Artificial Intelligence Recreates Pablo Picasso's Paintings

Artificial intelligence is developing rapidly. Recently, we wrote about what AI is capable of today: it recognizes faces, creates new drugs and even writes music. And this, of course, is far from all. This time, the gaze of artificial intelligence fell on the picture of Pablo Picasso's “Old Guitarist”. However, the first thing that appeared on the canvas was the silhouette of a seated woman. In 1998, scientists looked under the top coat of paint in the painting and found there the original Picasso drawing. Today, thanks to artificial intelligence, you and I can enjoy this hidden work of art.

Beggar squatting

Pictures inside paintings

As much as you and I would not like this, but the artiststhey do not so often surprise us with their works immediately after death, but sometimes there are exceptions. Among them are paintings by such talented artists as Leonardo da Vinci, Rembrandt, Van Gogh and Pablo Picasso. The fact is that these artists often painted on top of ready-made paintings. A large number of cases are known when specialists found out sketches or even whole pictures under the final paint layer.

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To see the original image,applied by the artist to the canvas, experts used a method called radiography, which uses x-rays and infrared light. This method previously allowed us to determine that under two paintings by Pablo Picasso, “The Poverty Squatting” and “The Old Guitarist”, other works were painted. Also in 2014, researchers discovered a portrait of a man with his hand on his head under Picasso's “Blue Room” (1901). However, the reconstruction of the image, carefully concealed by the artist, was a problem. Art critics could only guess what a particular work of art looked like.

This is a picture of Picasso Old guitarist

The painting “Old Guitarist” was painted by Picasso in1903 - 1904 Under it, the artist depicted a seated woman. Her left hand reaches for the viewer, and her right hand is pressed to her knees. It is also curious that it corresponds to the sketch that Picasso sent to a colleague at the same time. So far, all that could be found in the lost picture is a faint trace of the silhouette of a woman. Any additional detail - such as color and style - was lost.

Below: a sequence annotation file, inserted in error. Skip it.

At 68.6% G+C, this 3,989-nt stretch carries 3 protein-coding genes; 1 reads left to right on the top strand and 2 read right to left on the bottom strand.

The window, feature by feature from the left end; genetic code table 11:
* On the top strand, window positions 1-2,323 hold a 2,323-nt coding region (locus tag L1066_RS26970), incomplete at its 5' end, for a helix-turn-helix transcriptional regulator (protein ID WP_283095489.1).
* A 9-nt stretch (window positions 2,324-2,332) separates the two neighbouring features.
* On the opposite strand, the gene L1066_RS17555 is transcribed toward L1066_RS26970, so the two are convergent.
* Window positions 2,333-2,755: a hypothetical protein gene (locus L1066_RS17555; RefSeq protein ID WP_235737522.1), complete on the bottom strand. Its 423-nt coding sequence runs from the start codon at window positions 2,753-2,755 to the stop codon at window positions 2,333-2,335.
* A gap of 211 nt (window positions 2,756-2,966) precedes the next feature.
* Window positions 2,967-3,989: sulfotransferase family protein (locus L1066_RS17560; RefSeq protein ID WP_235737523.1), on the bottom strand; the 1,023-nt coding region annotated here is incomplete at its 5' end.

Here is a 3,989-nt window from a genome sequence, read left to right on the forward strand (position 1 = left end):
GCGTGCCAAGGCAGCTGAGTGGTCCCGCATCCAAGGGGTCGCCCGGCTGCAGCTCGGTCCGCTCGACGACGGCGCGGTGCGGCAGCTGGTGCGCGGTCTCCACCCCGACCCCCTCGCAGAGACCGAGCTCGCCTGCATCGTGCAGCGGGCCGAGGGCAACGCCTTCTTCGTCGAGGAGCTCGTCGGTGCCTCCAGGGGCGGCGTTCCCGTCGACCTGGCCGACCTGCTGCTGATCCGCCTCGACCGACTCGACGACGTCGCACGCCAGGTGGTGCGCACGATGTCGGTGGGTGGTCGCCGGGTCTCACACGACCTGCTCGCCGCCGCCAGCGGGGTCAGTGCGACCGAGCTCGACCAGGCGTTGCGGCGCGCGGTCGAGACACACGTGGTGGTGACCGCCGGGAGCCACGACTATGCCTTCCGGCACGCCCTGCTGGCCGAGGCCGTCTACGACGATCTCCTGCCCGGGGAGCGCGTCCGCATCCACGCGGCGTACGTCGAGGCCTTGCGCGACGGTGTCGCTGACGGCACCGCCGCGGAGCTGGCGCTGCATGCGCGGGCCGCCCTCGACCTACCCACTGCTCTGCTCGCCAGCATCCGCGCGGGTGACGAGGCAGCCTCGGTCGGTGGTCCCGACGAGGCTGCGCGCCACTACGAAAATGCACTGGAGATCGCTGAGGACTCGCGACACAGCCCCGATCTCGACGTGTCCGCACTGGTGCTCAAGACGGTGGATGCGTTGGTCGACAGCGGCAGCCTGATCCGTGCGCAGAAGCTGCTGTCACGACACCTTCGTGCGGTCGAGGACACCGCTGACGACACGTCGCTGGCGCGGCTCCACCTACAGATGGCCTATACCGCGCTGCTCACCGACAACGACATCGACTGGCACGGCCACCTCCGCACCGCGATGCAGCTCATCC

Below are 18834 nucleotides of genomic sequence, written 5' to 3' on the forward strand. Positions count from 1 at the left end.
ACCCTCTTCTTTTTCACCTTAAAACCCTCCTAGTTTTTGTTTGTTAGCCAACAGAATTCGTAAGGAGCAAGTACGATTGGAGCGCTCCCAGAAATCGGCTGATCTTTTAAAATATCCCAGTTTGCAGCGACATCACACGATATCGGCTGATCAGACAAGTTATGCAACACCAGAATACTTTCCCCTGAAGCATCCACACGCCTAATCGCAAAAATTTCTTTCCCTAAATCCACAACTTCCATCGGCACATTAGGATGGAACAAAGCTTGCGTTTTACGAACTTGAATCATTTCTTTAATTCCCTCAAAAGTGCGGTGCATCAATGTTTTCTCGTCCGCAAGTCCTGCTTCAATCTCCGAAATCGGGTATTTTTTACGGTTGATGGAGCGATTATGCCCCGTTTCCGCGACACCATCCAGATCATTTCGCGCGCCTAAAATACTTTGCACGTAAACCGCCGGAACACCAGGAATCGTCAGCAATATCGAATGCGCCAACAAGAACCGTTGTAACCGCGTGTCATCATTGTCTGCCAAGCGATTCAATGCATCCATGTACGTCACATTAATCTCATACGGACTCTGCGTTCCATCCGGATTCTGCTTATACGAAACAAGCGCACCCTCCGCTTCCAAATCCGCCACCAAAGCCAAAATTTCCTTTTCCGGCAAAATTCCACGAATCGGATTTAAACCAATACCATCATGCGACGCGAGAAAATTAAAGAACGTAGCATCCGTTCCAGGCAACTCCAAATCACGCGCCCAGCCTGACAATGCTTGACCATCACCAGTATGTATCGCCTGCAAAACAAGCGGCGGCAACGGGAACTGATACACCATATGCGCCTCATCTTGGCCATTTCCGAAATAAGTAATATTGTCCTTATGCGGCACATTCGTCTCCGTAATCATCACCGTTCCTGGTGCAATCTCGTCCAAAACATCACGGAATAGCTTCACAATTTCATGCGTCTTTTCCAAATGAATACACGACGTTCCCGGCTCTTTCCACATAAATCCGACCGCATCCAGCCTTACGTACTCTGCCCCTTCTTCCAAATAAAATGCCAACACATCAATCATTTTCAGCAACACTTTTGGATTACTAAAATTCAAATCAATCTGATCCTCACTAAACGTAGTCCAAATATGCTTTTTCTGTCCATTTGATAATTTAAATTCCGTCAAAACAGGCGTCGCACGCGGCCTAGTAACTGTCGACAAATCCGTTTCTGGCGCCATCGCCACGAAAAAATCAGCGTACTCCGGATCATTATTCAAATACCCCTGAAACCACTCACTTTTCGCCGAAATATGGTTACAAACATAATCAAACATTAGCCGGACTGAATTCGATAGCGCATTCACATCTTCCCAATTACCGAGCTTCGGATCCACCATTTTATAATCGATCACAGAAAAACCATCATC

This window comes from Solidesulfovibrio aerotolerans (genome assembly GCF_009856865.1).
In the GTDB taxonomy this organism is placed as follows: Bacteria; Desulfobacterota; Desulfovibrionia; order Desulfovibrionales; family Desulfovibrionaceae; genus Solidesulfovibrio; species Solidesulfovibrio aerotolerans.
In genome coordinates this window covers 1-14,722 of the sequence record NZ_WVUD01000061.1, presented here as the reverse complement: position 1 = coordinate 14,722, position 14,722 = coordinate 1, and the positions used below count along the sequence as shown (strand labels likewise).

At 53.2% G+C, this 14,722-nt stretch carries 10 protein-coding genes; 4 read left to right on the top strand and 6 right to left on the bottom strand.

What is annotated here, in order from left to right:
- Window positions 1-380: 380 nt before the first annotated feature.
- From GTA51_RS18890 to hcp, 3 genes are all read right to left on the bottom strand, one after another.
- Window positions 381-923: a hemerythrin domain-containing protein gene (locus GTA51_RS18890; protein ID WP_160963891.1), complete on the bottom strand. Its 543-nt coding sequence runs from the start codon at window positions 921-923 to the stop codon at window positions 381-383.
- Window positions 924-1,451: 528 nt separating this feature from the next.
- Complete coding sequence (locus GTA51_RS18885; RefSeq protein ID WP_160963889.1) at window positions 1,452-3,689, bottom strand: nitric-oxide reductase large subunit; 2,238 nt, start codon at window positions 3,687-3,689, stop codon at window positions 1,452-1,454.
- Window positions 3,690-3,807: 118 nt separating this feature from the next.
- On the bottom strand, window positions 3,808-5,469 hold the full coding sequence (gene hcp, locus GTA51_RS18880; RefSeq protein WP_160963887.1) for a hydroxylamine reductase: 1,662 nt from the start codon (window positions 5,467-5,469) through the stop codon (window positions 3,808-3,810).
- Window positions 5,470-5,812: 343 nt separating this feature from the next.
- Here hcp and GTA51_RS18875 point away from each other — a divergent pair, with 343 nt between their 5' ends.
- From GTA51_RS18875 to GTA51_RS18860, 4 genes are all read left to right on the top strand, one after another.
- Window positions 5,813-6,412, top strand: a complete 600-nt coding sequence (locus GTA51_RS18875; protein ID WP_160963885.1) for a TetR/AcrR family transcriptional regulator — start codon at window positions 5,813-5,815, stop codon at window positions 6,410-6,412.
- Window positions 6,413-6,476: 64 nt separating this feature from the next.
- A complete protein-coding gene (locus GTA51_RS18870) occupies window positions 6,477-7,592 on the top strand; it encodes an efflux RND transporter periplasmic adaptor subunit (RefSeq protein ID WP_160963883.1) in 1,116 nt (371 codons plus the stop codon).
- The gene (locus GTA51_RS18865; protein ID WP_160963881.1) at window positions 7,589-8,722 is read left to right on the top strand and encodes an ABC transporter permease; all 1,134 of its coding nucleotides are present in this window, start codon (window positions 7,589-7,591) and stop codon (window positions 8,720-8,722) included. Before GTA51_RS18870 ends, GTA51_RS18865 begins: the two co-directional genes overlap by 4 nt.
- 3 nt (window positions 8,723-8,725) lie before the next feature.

How neural networks recreate works of art

However, using a trained neural networkto distinguish the style of one artist from another or (in the case of artists such as Picasso) to distinguish one period from another, researchers from University College London breathed new life into the picture, recreating the original Picasso.

Portrait of a seated woman discovered under a layer of paint

The basis for the neural network was the technique thatIn 2015, Leon Gatis from the University of Tübingen (Germany) developed it, called the transmission of neural style. Machine vision technology can determine the style of a painting and transform it into a style of another painting. Researchers Anthony Burahead and George Canne published an article on arXiv preprint server. During the study, scientists took X-ray images of the outlines of a woman and connected them to a neural network created to convert images into the style of La Vie (1903), another masterpiece of the blue period of Picasso.

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Although the result cannot accurately recreate the picture,created by Picasso over a century ago, the resulting image corresponds to the style in which the artist painted his paintings in those years. The authors of the study hope that the results of their work will inspire similar projects to search for lost works of art.